For the gravity matching problem, denote x as the position of vehicle and f as the gravity objective function. Then ABC algorithm can be directly used to find the optimal position. However, simply applying ABC algorithm to the gravity matching problem may lead to false matching (Gao et al., 2014). There exists a lot of similarity gravity feature points in gravity database, which means single-point matching process may easily convergence at the wrong position.

Sequence Matching Strategy

To solve the mismatching problem, the single-point matching strategy in basic ABC is replaced by strategy of matching a sequence of several consecutive position vectors. Considering the short-term high-precision characteristics of the INS (Wu et al., 2015), affine transformation could be used to describe the relationship between the sequence to be matched and the INS-indicated sequence. Specifically, these transformations include scaling transformation, rotation transformation, and translation transformation. The range of affine transformations can be estimated by an INS error propagation model.

INS Error Propagation Model

Affine transformation is constrained by the output characteristics of the INS. Therefore, an INS error propagation model (Yan et al., 2008) is employed in this paper. In Yan et al. (2008), i-reference frame is the fixed inertial frame; e-reference frame is the Terrestrial reference frame (TRF); n-reference frame has its origin on the surface and its axes pointing East, North, and Up (ENU reference frame); b-reference frame is centered in the center of gravity of the vehicle, with the y-axis pointing in the direction of the forward motion of the vehicle, the z-axis pointing up and the x-axis completing a right-handed reference frame. However, GAINSs are commonly used in underwater environments. In which case n-reference frame adopts North, East and Down (NED) reference frame; b-reference frame is centered in the center of gravity of the vehicle, with the x-axis pointing in the direction of the forward motion of the vehicle, the z-axis pointing down and the y-axis completing a right-handed reference frame (Allotta et al., 2016). Hence the INS error propagation model in Yan et al. (2008) needs to be modified.

In actual case, there exist rotation errors between n-reference frame (ideal mathematics platform) and n’-reference frame (actual mathematics platform). n’-reference frame can be gained after rotating 3 times of n-reference frame. Let αz, αy, αx be the three rotational angles and α = [αx αy αz], the rotation matrixes can be expressed as:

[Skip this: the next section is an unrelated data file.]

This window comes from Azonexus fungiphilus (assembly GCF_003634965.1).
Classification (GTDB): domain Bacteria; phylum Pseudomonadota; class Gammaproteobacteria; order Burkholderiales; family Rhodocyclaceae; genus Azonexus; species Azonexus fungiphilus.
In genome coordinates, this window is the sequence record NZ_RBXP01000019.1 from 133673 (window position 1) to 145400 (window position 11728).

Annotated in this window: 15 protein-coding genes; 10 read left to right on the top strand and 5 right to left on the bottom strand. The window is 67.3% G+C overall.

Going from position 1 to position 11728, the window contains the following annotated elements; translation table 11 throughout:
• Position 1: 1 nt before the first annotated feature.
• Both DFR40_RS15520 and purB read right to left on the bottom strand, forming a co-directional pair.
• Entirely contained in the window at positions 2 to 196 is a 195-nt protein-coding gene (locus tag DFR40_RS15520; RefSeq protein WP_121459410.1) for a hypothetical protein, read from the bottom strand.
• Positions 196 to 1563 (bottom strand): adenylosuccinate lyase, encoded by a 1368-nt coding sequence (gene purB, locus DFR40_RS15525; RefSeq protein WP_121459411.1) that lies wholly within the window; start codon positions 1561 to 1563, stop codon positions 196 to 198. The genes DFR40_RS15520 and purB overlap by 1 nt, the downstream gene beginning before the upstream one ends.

Cαz=[cosαz-sinαz0sinαzcosαz0001]Cαy=[cosαy0-sinαy010sinαy0cosαy]Cαx=[1000cosαxsinαx0-sinαxcosαx]    (5)

Then, the coordinate transformation matrix from n-reference frame to n’-reference frame is derived:

Cnn =CαxCαyCαz    (6)

Denoting with ωnn n  the relative angular velocity of n′-reference frame in n-reference frame, the following equation has been derived:

ωnn n =CαxCαy[00α˙z]+Cαx[0α˙y0]+[α˙x00]=Cω[α˙xα˙yα˙z]    (7)

Hence, the differential equation of Euler platform error angles can be expressed as follows:

α˙=Cω1ωnnn    (8)

Here Cω and Cω-1 are calculated by the following expressions:

Cω=[10-sinαy0cosαxsinαxcosαy0-sinαxcosαxcosαy]Cω-1=1cosαy[cosαysinαxsinαycosαxsinαy0cosαxcosαy-sinαxcosαy0sinαxcosαx]    (9)

Denoting with ωien the rotational angular velocity of the earth. L and h are, respectively, latitude, and depth. RM is the local radius of curvature in meridian and RN is the local radius of curvature in prime vertical. L^=L+δL, ĥ = h + δh. In addition, δL and δh are slight errors. The following equations have been derived:

ωien=[ωiecosL0-ωiesinL]T    (10)
ωenn=[vEnRN-h-vNnRM-h-vEnRN-htanL]T    (11)
δωien=[-ωiesinL^δL0-ωiecosL^δL]    (12)
δωenn=[δvEn/(R^N-ĥ)-δvNn/(R^M-ĥ)-(tanL^δvEn+v^Ensec2L^δL)/(R^N-ĥ)]    (13)

ωinn and δωinn can be expressed as follows:

ωinn=ωien+ωenn    (14)
δωinn=δωien+δωenn    (15)

On the basis of these formulas, the INS attitude error and velocity error have been derived (Yan et al., 2008):

α˙=Cω-1[ (I-Cnn)ω^inn+CnnδωinnCbnδωibb ]    (16)
δv˙n=[I-(Cnn)T ]Cbnf^sfb+(Cnn)TCbnδfsfb(2δωien+δωenn)×(v^nδvn)(2ω^ien+ω^enn)×δvn+δgn    (17)